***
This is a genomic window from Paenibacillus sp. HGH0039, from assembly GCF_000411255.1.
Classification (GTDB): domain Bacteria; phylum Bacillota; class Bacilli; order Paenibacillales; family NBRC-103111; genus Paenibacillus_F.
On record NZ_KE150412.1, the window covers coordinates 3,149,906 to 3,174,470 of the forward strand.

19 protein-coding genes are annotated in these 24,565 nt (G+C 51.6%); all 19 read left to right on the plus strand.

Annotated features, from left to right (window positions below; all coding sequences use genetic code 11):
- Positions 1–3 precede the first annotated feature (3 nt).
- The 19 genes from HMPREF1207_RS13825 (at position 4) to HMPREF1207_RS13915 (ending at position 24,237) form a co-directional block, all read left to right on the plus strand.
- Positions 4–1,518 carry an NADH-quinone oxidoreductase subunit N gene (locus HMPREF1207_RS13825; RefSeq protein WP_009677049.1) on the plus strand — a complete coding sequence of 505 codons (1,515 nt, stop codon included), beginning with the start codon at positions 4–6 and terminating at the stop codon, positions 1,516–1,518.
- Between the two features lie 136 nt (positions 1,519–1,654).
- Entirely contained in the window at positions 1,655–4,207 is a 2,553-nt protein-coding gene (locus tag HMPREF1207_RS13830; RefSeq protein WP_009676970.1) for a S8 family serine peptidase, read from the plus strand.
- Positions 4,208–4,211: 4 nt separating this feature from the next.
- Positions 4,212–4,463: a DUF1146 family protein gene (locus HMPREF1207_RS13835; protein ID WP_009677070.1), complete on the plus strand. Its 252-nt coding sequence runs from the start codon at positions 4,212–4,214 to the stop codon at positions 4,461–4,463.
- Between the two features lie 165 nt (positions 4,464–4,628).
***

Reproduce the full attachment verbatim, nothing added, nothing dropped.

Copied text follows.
This is a genomic window from Paenibacillus sp. HGH0039, from assembly GCF_000411255.1.
Classification (GTDB): domain Bacteria; phylum Bacillota; class Bacilli; order Paenibacillales; family NBRC-103111; genus Paenibacillus_F.
On record NZ_KE150412.1, the window covers coordinates 3,149,906 to 3,174,470 of the forward strand.

19 protein-coding genes are annotated in these 24,565 nt (G+C 51.6%); all 19 read left to right on the plus strand.

Annotated features, from left to right (window positions below; all coding sequences use genetic code 11):
- Positions 1–3 precede the first annotated feature (3 nt).
- The 19 genes from HMPREF1207_RS13825 (at position 4) to HMPREF1207_RS13915 (ending at position 24,237) form a co-directional block, all read left to right on the plus strand.
- Positions 4–1,518 carry an NADH-quinone oxidoreductase subunit N gene (locus HMPREF1207_RS13825; RefSeq protein WP_009677049.1) on the plus strand — a complete coding sequence of 505 codons (1,515 nt, stop codon included), beginning with the start codon at positions 4–6 and terminating at the stop codon, positions 1,516–1,518.
- Between the two features lie 136 nt (positions 1,519–1,654).
- Entirely contained in the window at positions 1,655–4,207 is a 2,553-nt protein-coding gene (locus tag HMPREF1207_RS13830; RefSeq protein WP_009676970.1) for a S8 family serine peptidase, read from the plus strand.
- Positions 4,208–4,211: 4 nt separating this feature from the next.
- Positions 4,212–4,463: a DUF1146 family protein gene (locus HMPREF1207_RS13835; protein ID WP_009677070.1), complete on the plus strand. Its 252-nt coding sequence runs from the start codon at positions 4,212–4,214 to the stop codon at positions 4,461–4,463.
- Between the two features lie 165 nt (positions 4,464–4,628).